While I was kidding about using paint in an old flatbed plotter, (I still have all the equipment I described functioning), I wasn't kidding about the Iron-on Resist. The company is called Techniks with the usual commercial extension. The catch is that you need a laser printer.
Shameless inkjet gripe: I got my sons a cursed Kodak ESP 7, the usual inkijet cartridge cash cow - cartridges drying up after about a month and the printer insisting you had to change them all, until a cartridge finally blew up gumming up the works.
Now for a shameless plug: After much previous research I got the boys a Brother MFC-8910DW B&W laser. The selling point is that a genuine $100 Brother cartridge does 8,000 pages - not the usual $100 for 2,000 page variety from most manufacturers. (400% advantage) Most of your run of the mill PC and office supply chains, who are into the ink and toner business, don't handle this heavy duty office machine which COPIES and prints both sides, has WiFi, does 42ppm, scans legal size, and has the lowest cost/page. But you can get it from Amazon ($320) or serious office and laser suppliers. Amazon also sells 8,000 page new TN750 clone toner cartridges from China for around $20 that work as well for us. Brother also recommends cheap copy paper. It's a welcome addition to my son's university house full of engineering students and everyone gladly chips in for the cheap supplies. Inkjet supplies are a serious burden on students. Our previous equivalent Brother model has worked flawlessly for 3 years without a single jam.
P.S. I've been informed that the iron-on resist has probelms with late model Brother printers. You can't win them all.
Back in the early days of (passive) surface-mount chip parts and thick-film hybrids (ca. 1969-70) I proposed a project to develop a non-contact soldering method for attaching e.g. chip ceramic caps (040 by 080) to thick-film substrates. It would use a 5W or so CO2 infrared laser with servo-control of position, focus point, etc. Management (rightly so in retrospect) thought I was crazy, so project never got funded. However, that would have also been the perfect tool for "burning" your meter faces!
@cookiejar: After you do up your artwork on your PC, you can laser print it out on the the iron-on resist material intended for prototyping PCBs. Then simply locate the transparent print properly on the repainted rear of your dial and iron it on.
After you do up your artwork on your PC, you can laser print it out on the the iron-on resist material intended for prototyping PCBs. Then simply locate the transparent print properly on the repainted rear of your dial and iron it on.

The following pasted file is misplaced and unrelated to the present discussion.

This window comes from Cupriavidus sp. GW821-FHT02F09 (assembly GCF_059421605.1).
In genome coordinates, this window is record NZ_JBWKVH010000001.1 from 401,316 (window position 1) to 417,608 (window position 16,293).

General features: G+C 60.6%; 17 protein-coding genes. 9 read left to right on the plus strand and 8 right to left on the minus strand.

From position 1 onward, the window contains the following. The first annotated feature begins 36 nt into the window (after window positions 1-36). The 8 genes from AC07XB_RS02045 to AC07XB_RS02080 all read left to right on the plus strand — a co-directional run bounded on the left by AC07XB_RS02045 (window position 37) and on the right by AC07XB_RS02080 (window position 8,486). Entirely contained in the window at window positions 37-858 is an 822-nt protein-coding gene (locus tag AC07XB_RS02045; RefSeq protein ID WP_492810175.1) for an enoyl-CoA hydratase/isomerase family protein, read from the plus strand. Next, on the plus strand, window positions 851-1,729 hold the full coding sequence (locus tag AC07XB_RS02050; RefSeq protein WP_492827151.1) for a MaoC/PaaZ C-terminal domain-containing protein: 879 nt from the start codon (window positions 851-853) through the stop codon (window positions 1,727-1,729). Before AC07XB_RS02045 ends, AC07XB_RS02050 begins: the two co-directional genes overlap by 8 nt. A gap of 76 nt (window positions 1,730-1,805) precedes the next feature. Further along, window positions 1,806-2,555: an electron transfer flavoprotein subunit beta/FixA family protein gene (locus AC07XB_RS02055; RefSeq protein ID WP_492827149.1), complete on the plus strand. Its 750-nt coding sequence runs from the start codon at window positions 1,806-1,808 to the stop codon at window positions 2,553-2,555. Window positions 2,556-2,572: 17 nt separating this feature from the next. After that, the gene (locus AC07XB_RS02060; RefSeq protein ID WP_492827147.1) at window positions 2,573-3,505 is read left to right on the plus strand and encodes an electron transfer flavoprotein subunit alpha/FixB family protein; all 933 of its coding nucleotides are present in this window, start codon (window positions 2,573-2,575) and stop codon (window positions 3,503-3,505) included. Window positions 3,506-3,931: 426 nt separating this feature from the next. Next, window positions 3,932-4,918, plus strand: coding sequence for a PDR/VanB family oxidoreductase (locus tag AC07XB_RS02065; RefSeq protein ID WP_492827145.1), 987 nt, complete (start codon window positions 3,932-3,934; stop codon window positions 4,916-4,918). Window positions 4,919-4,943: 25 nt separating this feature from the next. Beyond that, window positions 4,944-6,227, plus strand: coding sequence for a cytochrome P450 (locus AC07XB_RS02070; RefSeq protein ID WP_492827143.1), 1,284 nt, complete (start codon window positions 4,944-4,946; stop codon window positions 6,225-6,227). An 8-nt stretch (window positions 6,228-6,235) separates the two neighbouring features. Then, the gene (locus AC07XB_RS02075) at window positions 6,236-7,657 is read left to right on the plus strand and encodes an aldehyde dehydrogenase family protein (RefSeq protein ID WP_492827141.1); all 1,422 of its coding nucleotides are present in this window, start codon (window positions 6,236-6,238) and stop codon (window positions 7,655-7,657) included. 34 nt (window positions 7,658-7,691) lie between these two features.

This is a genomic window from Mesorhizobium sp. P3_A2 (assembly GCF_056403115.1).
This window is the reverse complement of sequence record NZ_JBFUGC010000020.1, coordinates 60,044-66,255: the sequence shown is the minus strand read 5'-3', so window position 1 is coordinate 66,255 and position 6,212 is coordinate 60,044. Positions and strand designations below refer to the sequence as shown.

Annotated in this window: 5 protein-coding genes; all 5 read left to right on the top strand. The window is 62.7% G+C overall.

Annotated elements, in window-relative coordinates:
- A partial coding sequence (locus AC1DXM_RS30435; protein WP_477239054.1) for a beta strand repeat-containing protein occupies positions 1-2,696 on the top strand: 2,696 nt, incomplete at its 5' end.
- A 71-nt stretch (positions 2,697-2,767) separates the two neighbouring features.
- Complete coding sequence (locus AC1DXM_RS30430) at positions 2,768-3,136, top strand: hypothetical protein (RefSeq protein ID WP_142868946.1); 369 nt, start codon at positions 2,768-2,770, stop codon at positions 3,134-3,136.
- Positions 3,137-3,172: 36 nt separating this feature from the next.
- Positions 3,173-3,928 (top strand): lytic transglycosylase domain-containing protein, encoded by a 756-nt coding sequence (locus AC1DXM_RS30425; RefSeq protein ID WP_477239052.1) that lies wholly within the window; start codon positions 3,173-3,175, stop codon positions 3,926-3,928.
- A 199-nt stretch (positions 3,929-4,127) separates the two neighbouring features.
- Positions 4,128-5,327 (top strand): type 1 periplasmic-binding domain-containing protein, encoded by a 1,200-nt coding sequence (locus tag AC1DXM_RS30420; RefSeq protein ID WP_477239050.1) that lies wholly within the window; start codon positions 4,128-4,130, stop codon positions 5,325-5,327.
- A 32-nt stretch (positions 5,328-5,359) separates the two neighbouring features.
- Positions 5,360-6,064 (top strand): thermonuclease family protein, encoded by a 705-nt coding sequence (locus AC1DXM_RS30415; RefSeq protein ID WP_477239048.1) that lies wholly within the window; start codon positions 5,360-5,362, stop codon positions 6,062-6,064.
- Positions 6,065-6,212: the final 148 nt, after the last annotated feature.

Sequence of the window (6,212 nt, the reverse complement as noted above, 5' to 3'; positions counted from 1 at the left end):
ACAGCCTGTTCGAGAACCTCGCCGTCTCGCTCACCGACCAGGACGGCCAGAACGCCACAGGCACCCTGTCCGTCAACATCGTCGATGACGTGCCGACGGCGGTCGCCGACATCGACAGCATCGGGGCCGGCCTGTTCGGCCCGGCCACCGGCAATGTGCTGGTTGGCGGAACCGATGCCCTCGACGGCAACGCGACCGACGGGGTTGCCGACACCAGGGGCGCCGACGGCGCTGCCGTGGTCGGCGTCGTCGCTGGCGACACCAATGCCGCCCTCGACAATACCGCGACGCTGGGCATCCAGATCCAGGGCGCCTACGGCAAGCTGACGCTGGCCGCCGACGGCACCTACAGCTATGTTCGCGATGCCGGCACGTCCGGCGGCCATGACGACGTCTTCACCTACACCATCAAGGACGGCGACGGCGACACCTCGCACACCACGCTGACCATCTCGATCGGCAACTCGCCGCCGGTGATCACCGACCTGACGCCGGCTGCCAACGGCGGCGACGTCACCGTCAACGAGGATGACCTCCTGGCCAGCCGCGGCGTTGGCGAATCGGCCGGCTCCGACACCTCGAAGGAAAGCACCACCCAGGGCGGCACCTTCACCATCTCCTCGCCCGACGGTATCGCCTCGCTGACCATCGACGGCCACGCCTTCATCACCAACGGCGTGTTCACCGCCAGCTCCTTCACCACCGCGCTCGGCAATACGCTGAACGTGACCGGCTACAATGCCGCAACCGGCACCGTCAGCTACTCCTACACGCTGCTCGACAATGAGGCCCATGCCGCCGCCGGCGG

What you are essentially doing is transfering the laser's toner from the plastic sheet on to your dial's painted surface using the heat of your iron.
If you still have an old flatbed plotter, a bunch of refillable pens for it, an old PC with an old version of Autocad and a serial interface for your plotter, a graphics tablet interfaced to your Autocad PC, you could enter your old meter face into Autocad using the tablet calibrated mode on an enlarged copy of your meter face.
You could then play around with some paint and thinner to get the right consistency for the pen to apply the paint to your dial. It's also helpful to slow down your plotting speed if your Autocad driver allows that.
You could then apply shim material to the tracks of your plotter so the pen would be at the right height for the dial plus double sided tape.
You would then do a dry run on a piece of card of the right thickness and take measurements to accurately locate your dial.
You could then paint the back of the dial white and plot the meter face on it.
Nothing like using old technology for working on still older technology - a great make work project. ;-}
I've actually seen a fair number of those around here, both of city streets and the freeway. However, I'd say they're pricey for what you get.
Of course, I also see plenty of Teslas (especially), Leafs, and Volts around here; maybe if you spend a lot of time stuck in traffic, a full electric car makes more sense, since you're not using much energy while idling. (Then again, a lot of people do 100->200 mile round trip commutes, which is stretching it for an electric).
Replay available now: A handful of emerging network technologies are competing to be the preferred wide-area connection for the Internet of Things. All claim lower costs and power use than cellular but none have wide deployment yet. Listen in as proponents of leading contenders make their case to be the metro or national IoT network of the future. Rick Merritt, EE Times Silicon Valley Bureau Chief, moderators this discussion. Join in and ask his guests questions.